Risks in life

Last night, a new friend asked about what I meant by risks in my last post. They were confused because they always saw risk as just a financial term. For me, I think of financial risk as really understanding what could hurt the lifeblood of an institution, it’s finances. If I think about risk on a personal level, it’s really what would put my own lifeblood at risk.

What would put my lifeblood at risk would be anything that would keep me from pursuing a life worth living. This is a much more fundamental question that everyone should ask themselves personally. Beyond the basics, what else do you want to do? What else do you value? When I moved back to Colorado, I thought I was pursuing some underlying desire. Randy Pausch’s The Last Lecture confirmed this for me.

In The Last Lecture, Professor Pausch is terminally ill with cancer, and he described how grateful he was for doing everything he wanted to as a kid. Childhood dreams seem like a great place to start.

Celestial navigation

People navigated by the stars before they navigated with a compass. For me, who was the star in my life? My grandfather. He started his career after he left the internment camp, got an education, provided for my dad and the rest of the family to live in the suburbs. During nights and weekends, he volunteered for the Japanese-American Citizens League, a civil rights organization. I was always pushed by him to be the best I could and build on what he started for our family.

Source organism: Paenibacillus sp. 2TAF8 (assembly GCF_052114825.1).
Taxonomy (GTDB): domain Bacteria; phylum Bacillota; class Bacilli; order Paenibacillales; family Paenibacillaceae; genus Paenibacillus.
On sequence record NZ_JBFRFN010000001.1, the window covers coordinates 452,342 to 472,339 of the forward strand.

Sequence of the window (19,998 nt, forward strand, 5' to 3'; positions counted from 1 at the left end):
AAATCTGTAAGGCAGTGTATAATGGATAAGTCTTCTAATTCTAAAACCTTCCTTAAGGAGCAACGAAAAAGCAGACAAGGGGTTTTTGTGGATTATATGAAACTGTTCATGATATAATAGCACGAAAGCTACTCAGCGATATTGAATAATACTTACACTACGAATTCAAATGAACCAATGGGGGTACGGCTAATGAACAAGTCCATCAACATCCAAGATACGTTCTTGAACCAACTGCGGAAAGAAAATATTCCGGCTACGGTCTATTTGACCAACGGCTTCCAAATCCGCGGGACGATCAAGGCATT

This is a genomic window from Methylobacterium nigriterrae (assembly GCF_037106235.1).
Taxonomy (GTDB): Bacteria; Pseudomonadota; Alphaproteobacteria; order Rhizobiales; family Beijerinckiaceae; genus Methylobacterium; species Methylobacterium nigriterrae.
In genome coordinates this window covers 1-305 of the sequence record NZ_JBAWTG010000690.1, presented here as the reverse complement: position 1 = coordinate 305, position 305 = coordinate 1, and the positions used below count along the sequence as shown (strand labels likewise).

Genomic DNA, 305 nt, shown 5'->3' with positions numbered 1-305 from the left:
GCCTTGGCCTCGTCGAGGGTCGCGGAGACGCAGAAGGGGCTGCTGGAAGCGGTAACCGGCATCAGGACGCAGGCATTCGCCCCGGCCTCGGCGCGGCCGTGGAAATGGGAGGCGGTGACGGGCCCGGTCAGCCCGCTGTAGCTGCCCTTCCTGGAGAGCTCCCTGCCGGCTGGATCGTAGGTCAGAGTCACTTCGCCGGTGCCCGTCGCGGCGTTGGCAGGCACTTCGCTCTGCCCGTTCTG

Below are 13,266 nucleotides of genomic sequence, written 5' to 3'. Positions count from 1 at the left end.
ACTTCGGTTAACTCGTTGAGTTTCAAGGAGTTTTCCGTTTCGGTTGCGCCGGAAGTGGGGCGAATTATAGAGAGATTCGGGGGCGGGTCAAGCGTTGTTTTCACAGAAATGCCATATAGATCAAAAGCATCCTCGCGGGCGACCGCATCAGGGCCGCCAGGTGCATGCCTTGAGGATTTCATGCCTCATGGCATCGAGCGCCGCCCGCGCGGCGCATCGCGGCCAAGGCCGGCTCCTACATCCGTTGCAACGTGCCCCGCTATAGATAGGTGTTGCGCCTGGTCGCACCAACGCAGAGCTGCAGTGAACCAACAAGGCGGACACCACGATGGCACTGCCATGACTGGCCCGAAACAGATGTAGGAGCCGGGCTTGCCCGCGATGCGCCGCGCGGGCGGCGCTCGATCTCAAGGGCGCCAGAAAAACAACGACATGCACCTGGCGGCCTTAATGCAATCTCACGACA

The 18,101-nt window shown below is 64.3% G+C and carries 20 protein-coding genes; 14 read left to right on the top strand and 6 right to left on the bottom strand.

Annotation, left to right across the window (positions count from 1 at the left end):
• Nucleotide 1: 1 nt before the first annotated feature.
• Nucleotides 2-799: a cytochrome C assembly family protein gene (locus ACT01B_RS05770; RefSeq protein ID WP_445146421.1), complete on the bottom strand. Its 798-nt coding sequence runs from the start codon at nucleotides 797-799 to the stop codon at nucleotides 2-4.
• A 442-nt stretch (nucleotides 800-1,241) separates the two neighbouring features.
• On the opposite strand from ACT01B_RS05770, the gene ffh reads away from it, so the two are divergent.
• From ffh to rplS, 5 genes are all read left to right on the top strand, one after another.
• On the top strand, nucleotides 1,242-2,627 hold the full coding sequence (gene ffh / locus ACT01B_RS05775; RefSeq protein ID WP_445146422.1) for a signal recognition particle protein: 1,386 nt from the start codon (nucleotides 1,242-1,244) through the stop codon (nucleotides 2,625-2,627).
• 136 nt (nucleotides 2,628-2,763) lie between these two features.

My grandparent’s 90th birthday with my dad and mom standing behind my grandma

However, when he passed away, I realized something else. Yes, Ji-chan really did a lot for the family, I knew that he didn’t have the best relationship with my dad because he worked so much. Whereas, my dad and I still do everything we can together: ski, bike, drink, etc. My parents made an active decision when they were figuring out where to live to not live on the North Shore of Chicago because they knew they would get pulled into the chaos of competing in a major city. Living on the North Shore of Chicago, while much more lucrative for them, would have risked how my parents wanted to live their lives. This meant so much to me, and it was at my grandfather’s wake that I realized I wanted to move back to Colorado. To be Frank, I know Frank would be proud of that decision too.

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